Justin Bieber isn’t the only controversial attendee at the Sydney Hillsong Church conference.
It’s the Australian megachurch that “loves God and people”. So why did Hillsong include an interview with Mark Driscoll at their conference ?
For those who aren’t involved, Hillsong’s appeal might be elusive.
You may know that they sing, about their hundreds of thousands of followers and about their apparent world domination (thanks to celebrity guest-stars like Justin Bieber).
What certainly isn’t clear to those who didn’t go to the recent conference is why Hillsong decided to include a video of a Preacher whose invitation to attend was previously rescinded due to remarks like “some women — you’re a nag. You’re disrespectful. You’re quarrelsome. Being married to you is like a life sentence, and the guy’s just scratching on his wall every day.”
According to Sydney Morning Herald, the video featured at the recent conference depicted Driscoll and his wife Grace in a pre-recorded interview by the head of Hillsong, Brian Houston.
The Sydney Morning Herald reported that Houston pressed Driscoll to address the controversy about his appearance at the Hillsong conference, in particular some of his misogynistic and sexist comments such as,
“Ultimately, God created you and it is His penis. You are simply borrowing it for a while.
Knowing that His penis would need a home, God created a woman to be your wife and when you marry her and look down you will notice that your wife is shaped differently than you and makes a very nice home.”
“A wife who lets herself go and is not sexually available to her husband in the ways that the Song of Songs is so frank about is not responsible for her husband’s sin, but she may not be helping him either.”
In regards to these previous statements, Driscoll allegedly said in the interview with Houston, “I can’t read some of the things I said in text … I feel horrified that I shared some of this sentiment … that perception of what I think about women is entirely my own fault. I have no one to blame but myself.”
He went on to say he wants to be “a person of peace and not division” according to The Sydney Morning Herald.
The decision to initially include Driscoll was faced with a huge amount of backlash, including a petition with over 3000 signatures which called to remove him from the conference .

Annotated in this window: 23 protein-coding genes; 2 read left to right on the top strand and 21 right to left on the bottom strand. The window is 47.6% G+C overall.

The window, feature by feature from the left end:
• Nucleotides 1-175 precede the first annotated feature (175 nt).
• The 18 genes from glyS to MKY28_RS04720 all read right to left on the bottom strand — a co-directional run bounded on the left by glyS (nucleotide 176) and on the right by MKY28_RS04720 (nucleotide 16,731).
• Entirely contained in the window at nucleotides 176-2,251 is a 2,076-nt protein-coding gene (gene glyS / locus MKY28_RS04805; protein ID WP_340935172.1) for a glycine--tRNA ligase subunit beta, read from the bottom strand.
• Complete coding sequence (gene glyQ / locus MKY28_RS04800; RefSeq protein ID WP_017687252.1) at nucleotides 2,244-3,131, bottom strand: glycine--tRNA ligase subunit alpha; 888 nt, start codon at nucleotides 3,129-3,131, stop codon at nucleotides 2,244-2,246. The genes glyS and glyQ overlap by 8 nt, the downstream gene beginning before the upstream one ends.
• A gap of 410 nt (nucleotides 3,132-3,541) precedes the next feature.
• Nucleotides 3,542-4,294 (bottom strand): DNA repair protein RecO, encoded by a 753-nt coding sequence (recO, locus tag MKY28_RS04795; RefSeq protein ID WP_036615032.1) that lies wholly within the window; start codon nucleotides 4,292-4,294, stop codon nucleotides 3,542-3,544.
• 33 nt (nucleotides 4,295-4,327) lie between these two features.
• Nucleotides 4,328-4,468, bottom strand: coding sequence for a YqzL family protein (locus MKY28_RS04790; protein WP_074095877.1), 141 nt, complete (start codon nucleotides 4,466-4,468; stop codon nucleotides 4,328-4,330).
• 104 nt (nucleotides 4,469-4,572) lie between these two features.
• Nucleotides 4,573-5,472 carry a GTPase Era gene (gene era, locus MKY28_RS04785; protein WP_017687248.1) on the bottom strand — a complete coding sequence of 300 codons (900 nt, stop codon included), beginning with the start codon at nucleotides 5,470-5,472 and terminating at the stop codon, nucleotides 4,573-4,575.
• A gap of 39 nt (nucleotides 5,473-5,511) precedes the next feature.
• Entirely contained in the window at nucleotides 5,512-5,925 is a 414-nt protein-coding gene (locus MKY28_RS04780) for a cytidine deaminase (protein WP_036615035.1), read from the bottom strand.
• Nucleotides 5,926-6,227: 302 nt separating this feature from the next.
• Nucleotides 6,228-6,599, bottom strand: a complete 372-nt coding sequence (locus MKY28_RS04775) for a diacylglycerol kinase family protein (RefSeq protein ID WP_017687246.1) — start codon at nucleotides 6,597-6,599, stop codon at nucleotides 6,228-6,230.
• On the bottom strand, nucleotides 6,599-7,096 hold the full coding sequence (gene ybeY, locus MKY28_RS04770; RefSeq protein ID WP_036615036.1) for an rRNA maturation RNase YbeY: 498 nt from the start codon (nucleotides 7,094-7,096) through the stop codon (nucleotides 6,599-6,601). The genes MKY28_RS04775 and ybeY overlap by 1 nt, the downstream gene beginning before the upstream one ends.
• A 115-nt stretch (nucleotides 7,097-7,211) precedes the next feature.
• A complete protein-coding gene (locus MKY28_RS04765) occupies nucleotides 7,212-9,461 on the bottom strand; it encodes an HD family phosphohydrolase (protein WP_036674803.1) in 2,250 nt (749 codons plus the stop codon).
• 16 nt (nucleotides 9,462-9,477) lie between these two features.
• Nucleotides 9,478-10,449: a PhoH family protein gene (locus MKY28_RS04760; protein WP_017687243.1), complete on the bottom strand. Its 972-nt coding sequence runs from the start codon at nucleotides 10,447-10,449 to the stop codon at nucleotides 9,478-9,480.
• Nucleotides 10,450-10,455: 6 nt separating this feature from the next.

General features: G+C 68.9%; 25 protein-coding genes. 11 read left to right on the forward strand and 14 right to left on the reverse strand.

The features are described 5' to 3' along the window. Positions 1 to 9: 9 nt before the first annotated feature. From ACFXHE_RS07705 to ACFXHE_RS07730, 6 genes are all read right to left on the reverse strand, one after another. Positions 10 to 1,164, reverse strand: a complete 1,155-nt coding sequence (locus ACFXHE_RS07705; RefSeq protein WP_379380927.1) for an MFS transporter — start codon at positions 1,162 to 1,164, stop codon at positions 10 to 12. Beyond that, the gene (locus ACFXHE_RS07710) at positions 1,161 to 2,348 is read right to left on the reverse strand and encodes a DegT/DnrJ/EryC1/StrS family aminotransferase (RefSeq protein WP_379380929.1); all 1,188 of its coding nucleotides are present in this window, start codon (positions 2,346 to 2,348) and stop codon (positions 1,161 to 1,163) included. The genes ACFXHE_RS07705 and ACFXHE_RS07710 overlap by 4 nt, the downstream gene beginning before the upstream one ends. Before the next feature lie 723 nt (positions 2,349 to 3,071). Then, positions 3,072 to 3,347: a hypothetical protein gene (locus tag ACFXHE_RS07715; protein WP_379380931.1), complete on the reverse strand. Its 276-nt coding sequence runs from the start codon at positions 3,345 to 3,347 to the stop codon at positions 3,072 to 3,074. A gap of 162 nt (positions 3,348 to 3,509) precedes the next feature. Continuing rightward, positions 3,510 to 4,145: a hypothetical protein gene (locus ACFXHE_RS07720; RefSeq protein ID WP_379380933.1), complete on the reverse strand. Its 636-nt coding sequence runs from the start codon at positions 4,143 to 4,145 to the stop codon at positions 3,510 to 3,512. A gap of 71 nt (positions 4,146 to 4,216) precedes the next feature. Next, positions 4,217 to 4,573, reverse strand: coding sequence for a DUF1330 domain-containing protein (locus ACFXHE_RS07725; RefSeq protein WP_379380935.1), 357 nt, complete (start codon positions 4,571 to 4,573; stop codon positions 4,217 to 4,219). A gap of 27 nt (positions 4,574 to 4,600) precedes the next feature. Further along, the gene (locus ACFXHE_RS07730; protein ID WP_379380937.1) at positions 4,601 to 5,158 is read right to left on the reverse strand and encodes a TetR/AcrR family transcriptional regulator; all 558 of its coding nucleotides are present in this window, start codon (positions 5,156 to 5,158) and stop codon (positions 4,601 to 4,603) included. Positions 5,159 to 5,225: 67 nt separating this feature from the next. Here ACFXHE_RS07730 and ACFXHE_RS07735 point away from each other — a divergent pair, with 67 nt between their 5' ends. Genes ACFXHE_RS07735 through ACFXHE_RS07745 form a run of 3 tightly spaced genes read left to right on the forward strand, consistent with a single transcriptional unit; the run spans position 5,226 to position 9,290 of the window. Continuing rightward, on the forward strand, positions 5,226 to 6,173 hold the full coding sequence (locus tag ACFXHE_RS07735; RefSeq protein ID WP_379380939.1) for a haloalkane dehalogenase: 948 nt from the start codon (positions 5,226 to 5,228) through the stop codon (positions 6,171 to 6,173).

The petition cited reasons such as his abusive behaviour that saw him resign from leadership in the Church, in particular that “Ex-members of Mars Hill reporting they have experienced spiritual abuse from Mars Hill and Mark Driscoll, including controlling and manipulative behaviour” and “Mark Driscoll’s public statements against women in leadership over the last two decades”.
Despite this negativity, the growing amount of media attention that the Pentecostal megachurch faces could largely be a testament to their powerful marketing campaign.
Mumbrella has referred to Hillsong as “one of Australia’s few global brands” and as “the fastest growing church in a country where religion is in decline.”
So how has the Church with humble beginnings in Waterloo managed to market itself so well in an ever-increasingly cynical world?
The answer could be people like Joel and Esther Houston, who are some of the faces of the church.
The Brazilian model and guitar player for Hillsong are in charge of Hillsong’s international expansion according to The Daily Mail, and have clearly been largely successful due to establishing over 40 churches around the world and amassing more than 5 million Facebook followers.
Other factors that can be credited to Church’s success include the use and success of the songs created by the megachurch.
Hillsong claim to have sold over 11 million units and received 30 gold and platinum sales. This financial success could only help leaders such as Joel and Esther Houston to take the Hillsong movement to multiple locations across the world.
For better or worse, the Church’s success means that its decisions, such as which Preachers will feature at conferences, will inevitably receive a huge amount of attention both within Australia and worldwide.